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American Revolution History by ColonialAmerica.com
American Revolution History by ColonialAmerica.com
Legend: Selected Site Area Merchant Site Historic Site Historic Marker Historic Shipwreck
Marker data courtesy of hmdb.org   Some map icons courtesy of Map Icons Collection



1776 Mayflower : A Story of Courage, Community, and War
The Federalist Papers Bunker Hill: A City, a Siege, a Revolution
Undaunted Courage: Meriwether Lewis Thomas Jefferson and the Opening of the American West John Adams
Benjamin Franklin : An American Life The Bloody & Brave History of Native American Warriors & the Women Who Supported Them
Click here for additional books


We the Kids : The Preamble to the Constitution of the United States The New Americans : Colonial Times: 1620-1689 (The American Story)
The Notorious Benedict Arnold: A True Story of Adventure, Heroism & Treachery A History of US: Vol 3, From Colonies to Country (A History of Us)
Let It Begin Here!: Lexington & Concord: First Battles of the American Revolution George Washington, Spymaster: How the Americans Outspied the British and Won the Revolutionary War
They Called Her Molly Pitcher Now &  Ben : The Modern Inventions of Benjamin Franklin


Pirates and Traders: Gold! Hidden Treasures Hidden Object
Dedaloop (Kindle Fire Edition) Word Treasure
Treasure Island, The Experience Robinson Crusoe
The Patriots Hero Tales from American History - AudioBook

Selected Site

Gen. Henry Knox Trail


Bolton, NY, 12814





Through this place passed
Gen. Henry Knox
in the winter of 1775-1776
to deliver to
Gen. George Washington
at Cambridge
the train of artillery
from Fort Ticonderoga
used to force the British
Army to evacuate Boston

Erected by
The State of New York
during the sesquicentennial
of the American Revolution


Click on heading to visit the website (excludes markers).

Nearby Historic Sites

Fort William Henry (NY)



Canada Street
Lake George, NY, 12845

Fort William Henry Museum



Canada St.
Lake George, NY, 12845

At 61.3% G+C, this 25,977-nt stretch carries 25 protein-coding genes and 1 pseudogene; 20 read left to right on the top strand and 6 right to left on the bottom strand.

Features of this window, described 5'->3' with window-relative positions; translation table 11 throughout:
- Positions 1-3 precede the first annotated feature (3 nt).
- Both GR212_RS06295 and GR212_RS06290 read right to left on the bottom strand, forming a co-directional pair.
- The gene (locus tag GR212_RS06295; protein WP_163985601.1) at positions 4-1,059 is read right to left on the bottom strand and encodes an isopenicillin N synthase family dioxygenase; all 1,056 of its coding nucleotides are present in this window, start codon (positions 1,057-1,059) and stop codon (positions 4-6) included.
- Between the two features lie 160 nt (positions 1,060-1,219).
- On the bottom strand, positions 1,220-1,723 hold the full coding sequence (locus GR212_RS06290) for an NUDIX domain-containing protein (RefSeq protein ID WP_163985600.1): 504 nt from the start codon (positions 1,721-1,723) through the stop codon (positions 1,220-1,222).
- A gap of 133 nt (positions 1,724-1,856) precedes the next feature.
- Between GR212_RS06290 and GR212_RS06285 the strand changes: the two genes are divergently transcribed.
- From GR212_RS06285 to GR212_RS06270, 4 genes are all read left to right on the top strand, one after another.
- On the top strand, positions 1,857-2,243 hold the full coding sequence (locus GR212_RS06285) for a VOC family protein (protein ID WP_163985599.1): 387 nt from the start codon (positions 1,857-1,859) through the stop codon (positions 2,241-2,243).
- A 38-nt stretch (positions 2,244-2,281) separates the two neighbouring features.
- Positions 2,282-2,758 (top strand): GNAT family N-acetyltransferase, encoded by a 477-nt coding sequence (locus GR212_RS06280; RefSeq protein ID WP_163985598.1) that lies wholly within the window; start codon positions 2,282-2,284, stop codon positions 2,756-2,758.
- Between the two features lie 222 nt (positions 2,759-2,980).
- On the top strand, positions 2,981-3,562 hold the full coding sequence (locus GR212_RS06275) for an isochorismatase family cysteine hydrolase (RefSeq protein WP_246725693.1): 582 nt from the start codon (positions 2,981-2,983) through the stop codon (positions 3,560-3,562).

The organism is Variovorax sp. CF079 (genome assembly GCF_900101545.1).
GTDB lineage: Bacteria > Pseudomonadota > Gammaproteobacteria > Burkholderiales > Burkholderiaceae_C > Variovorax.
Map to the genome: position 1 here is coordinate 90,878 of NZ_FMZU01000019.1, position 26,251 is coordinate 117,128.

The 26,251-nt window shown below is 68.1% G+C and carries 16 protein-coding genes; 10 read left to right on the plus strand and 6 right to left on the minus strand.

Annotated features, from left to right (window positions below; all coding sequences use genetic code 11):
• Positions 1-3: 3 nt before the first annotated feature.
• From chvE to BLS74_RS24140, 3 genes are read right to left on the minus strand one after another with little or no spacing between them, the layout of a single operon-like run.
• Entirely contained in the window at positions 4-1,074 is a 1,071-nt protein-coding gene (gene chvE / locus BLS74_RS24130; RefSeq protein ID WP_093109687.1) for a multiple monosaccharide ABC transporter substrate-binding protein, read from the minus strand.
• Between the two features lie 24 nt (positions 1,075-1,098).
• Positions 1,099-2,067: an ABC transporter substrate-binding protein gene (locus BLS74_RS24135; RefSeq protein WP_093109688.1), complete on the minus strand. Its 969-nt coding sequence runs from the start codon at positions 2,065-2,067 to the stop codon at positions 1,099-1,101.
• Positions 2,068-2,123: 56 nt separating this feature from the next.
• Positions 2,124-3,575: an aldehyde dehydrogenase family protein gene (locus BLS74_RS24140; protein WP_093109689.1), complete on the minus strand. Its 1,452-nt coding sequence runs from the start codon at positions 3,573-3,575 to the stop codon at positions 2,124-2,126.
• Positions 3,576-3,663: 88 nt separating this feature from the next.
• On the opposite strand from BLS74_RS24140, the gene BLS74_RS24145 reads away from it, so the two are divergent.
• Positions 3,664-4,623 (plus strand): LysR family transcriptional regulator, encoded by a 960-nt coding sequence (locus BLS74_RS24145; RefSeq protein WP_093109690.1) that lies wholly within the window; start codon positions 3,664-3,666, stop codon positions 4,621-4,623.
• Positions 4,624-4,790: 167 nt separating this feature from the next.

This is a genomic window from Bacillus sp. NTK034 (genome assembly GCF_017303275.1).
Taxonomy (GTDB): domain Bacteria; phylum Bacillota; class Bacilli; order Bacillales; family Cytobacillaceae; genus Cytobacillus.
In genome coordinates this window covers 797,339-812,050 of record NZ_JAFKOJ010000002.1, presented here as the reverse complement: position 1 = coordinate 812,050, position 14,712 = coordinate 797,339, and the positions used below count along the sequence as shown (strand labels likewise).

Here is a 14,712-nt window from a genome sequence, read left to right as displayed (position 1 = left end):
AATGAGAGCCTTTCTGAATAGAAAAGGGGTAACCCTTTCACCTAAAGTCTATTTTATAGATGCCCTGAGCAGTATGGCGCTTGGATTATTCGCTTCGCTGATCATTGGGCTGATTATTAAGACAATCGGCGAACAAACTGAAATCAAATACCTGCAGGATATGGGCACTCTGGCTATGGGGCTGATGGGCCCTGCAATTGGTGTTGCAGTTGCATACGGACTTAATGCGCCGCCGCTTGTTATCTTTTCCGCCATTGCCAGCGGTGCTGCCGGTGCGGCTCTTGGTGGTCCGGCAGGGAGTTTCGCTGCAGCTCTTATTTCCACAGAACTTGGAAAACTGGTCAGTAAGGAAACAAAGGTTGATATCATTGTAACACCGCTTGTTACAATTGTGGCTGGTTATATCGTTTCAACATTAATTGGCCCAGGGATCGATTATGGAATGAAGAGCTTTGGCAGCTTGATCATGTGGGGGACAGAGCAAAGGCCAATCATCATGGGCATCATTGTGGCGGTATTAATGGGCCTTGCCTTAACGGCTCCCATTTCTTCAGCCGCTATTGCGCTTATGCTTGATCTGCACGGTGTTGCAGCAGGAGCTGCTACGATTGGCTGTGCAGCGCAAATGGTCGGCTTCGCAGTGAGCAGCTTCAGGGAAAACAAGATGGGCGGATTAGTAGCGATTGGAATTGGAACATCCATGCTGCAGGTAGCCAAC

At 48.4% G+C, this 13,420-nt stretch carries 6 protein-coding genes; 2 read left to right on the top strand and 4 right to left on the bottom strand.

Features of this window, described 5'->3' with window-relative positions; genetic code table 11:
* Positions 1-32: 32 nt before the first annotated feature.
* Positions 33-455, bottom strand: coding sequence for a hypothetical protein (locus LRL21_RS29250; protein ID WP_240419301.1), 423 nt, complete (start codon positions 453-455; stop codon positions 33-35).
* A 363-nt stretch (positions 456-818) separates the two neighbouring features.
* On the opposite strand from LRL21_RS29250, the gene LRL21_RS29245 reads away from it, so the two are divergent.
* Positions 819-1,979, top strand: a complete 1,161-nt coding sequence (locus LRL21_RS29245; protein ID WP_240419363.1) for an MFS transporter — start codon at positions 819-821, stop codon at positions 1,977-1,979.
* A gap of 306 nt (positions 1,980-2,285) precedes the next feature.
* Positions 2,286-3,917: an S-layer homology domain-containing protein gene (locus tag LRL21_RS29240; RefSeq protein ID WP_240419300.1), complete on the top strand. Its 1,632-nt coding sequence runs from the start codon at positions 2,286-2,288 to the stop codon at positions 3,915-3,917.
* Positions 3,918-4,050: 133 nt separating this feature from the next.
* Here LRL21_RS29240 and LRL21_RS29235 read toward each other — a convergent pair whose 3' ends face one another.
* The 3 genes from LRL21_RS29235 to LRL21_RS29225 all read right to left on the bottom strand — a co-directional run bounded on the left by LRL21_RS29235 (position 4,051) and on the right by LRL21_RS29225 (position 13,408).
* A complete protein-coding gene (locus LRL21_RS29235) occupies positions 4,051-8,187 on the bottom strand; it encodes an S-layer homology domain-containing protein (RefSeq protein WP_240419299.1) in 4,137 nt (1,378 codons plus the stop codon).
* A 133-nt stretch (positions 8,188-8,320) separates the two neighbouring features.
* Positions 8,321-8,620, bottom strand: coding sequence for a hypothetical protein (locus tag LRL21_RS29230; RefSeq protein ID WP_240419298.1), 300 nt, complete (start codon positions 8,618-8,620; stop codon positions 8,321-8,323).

Lake George NY Historical Society



290 Canada Street
Lake George, NY, 12845

Last of the Mohicans Outdoor Drama



Canada St.
Lake George, NY, 12845

Click on any heading to visit the website.

Nearby Historical Markers

A Common Stone



Lake George, NY, 12845

In memory of common men, this stone, taken from the banks of the Mohawk, was erected as a memorial to those Mohawk Valley men under Wm. Johnson who helped build Fort William Henry in the year 1755.

A gift of the people of the Mohawk Valley
1958


Battle of Lake George



LAKE GEORGE, NY, 12845


Right of Monument:
Defeat would have
opened the road to
Albany to the French

Back of Monument:
1903
The Society of Colonial Wars
erected this monument to commemorate
the victory of the colonial forces
under General William Johnson and
their Mohawk allies under Chief Hendrick
over the French regulars commanded
by Baron Dieskau with their Canadian
and Indian allies

Left of Monument:
Confidence inspired by
this victory was of
inestimable value to the
American Army in the
War of the Revolution

Gate Plaque:
The monument erected by
The Society of Colonial Wars
of the State of New York
. 1903 .
--------------
This fence given by the State
erected under the auspices of
The New York State Historical Association
Custodian of the park
. 1914 .


Bloody Pond



LAKE GEORGE, NY, 12845

Here Sept. 8, 1755 (Battle of Lake George) the colonial forces under Lieut. Col. Cole checked the hitherto successful advance of Baron Dieskau and his allies, changing the English rout into ultimate victory. Here likewise on the evening of the same day - Capt. Mc Ginnis assisted by Capt. Folsom with 200 New York and New Hampshire men, fell upon 300 Canadians and Indians encamped near the pond for the night. After a desperate struggle the French force was almost annihilated. Over 200 bodies rolled into the pool, stained its waters red, and gave it its name. In the conflict Rogers the famous ranger made his debut as a soldier.